This William Bligh is none of these. When the painting first came to the attention of the National Portrait Gallery in London in the early 1860s, it was proposed that William Bligh is represented here at the age of about twenty-five, several years before his marriage, wearing the uniform of sailing master, already skilled in navigation and seamanship, no doubt ambitious for himself, his men and his vessel, shortly before he was hand-picked by James Cook to go aboard H.M.S. Resolution, on which the artist John Webber also sailed. It is not clear why the National Portrait Gallery decided then not to acquire the picture, although it seems likely that, coming so early in its history – the National Portrait Gallery was founded in 1856 – many other subjects yet to be netted for the collection were deemed more important priorities than William Bligh. At that date it may also have been decided that he was insufficiently famous, fame having been their most important early criterion. If so, London’s decision not to acquire the work ultimately paved the way for Canberra to do so, for this major acquisition, made possible by the Liangis family, could not have been a more apposite way in which to mark the launch of the National Portrait Gallery Foundation on March 12 last year.

For we, too, have commenced the next leg of a voyage that has already led to the creation of a new and vibrant institution with much to say to our ancient country (and youthful nation state) about herself and our people. There are adventures in store, uncharted oceans to ply, a sleek vessel well equipped for fair weather or foul, and a fine and dedicated crew. Having come so far, and with such committed and loyal support, we hope you will join us – and indeed encourage others to come aboard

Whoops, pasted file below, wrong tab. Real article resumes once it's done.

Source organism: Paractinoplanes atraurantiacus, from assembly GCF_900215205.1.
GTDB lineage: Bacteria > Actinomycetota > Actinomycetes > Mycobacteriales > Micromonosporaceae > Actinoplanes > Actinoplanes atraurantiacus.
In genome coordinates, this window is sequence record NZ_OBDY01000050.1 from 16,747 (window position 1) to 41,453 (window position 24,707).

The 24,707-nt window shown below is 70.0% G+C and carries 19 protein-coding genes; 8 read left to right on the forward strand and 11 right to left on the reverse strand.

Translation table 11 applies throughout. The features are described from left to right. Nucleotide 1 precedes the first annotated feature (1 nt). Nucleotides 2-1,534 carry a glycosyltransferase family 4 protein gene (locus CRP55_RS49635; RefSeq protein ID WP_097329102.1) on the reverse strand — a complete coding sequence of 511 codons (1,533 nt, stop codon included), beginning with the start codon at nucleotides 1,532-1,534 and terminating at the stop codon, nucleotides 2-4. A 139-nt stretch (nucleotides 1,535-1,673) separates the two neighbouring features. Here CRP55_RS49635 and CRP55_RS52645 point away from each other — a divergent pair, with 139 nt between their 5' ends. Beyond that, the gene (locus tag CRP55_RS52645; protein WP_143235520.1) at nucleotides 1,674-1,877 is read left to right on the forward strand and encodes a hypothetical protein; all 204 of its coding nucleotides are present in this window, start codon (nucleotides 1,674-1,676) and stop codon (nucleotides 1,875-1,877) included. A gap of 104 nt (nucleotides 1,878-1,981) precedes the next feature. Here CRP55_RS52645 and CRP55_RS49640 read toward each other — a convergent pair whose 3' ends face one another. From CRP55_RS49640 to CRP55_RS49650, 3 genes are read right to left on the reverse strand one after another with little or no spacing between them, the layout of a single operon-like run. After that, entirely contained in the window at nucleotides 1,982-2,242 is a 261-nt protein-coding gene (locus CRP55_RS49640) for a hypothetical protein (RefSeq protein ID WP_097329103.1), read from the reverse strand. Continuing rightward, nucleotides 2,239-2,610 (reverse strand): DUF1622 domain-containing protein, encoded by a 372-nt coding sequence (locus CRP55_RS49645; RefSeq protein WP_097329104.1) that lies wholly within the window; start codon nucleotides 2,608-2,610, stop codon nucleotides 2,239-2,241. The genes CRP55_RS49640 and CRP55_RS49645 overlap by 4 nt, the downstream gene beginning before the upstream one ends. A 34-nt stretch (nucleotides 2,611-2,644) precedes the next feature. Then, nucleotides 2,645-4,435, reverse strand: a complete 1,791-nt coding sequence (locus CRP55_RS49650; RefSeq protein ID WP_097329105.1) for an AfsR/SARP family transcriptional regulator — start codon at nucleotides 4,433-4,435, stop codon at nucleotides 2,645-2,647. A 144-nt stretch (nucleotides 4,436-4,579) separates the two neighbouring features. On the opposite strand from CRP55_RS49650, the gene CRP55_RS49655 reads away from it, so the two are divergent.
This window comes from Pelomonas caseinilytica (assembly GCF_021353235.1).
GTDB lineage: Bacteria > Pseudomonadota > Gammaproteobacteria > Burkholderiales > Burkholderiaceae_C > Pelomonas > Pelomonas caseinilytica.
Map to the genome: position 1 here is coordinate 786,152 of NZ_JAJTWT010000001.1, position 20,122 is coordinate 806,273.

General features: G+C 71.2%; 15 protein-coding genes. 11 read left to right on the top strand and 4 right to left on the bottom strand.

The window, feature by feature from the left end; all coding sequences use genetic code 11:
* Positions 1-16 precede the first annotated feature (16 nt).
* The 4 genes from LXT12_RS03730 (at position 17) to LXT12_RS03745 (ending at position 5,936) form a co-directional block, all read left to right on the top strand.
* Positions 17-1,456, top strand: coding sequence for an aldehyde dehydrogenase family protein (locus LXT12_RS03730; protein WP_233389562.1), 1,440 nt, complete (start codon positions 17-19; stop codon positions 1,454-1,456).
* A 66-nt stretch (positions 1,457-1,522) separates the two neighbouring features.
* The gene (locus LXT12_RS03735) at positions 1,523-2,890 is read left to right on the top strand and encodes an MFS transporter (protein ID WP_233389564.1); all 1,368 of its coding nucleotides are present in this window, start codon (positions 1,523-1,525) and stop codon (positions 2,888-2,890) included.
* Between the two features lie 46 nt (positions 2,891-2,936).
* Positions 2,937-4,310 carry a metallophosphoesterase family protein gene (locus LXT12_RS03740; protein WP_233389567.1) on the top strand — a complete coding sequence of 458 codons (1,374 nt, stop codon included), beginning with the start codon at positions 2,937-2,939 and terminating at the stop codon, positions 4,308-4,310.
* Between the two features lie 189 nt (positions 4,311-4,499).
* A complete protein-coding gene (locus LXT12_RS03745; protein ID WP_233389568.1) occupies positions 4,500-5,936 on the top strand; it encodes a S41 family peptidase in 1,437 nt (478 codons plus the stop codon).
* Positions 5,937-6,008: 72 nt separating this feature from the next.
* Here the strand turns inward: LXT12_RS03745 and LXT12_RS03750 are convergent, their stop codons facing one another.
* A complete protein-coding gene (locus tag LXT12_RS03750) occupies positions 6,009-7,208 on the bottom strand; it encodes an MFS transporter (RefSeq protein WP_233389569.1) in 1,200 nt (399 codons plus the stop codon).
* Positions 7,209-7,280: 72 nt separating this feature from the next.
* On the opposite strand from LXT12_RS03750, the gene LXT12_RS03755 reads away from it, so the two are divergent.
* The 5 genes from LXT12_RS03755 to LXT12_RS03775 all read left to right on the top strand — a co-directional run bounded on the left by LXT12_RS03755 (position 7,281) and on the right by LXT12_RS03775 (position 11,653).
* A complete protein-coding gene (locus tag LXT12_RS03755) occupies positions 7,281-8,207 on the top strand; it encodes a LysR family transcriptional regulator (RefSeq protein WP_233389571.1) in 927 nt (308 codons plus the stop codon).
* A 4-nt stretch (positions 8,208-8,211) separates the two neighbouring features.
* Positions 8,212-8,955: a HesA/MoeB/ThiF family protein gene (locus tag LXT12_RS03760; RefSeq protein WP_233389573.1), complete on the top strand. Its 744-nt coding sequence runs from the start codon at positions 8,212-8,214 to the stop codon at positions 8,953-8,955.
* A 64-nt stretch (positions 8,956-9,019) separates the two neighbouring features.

Related information

Portrait 52, Autumn 2016

Magazine

This issue feature articles on the National Photographic Portrait Prize 2016, Augustus Earle, Larry Clark, Jude Rae, Oodgeroo Noonuccal and more.

Murray frees himself from straightjacket in public, 1928 by Sam Hood
Murray frees himself from straightjacket in public, 1928 by Sam Hood
Murray frees himself from straightjacket in public, 1928 by Sam Hood
Murray frees himself from straightjacket in public, 1928 by Sam Hood

Risky business

Magazine article by John Zubrzycki

John Zubrzycki lauds the characters of the Australian escapology trade.

Stevie Wright
Stevie Wright
Stevie Wright
Stevie Wright

Tribute

Magazine article

Stevie Wright (1947-2015), singer-songwriter, came to Australia from England at the age of nine.

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The National Portrait Gallery acknowledges the Traditional Custodians of Country throughout Australia and recognises the continuing connection to lands, waters and communities. We pay our respect to Aboriginal and Torres Strait Islander cultures and to Elders past and present. We respectfully advise that this site includes works by, images of, names of, voices of and references to deceased people.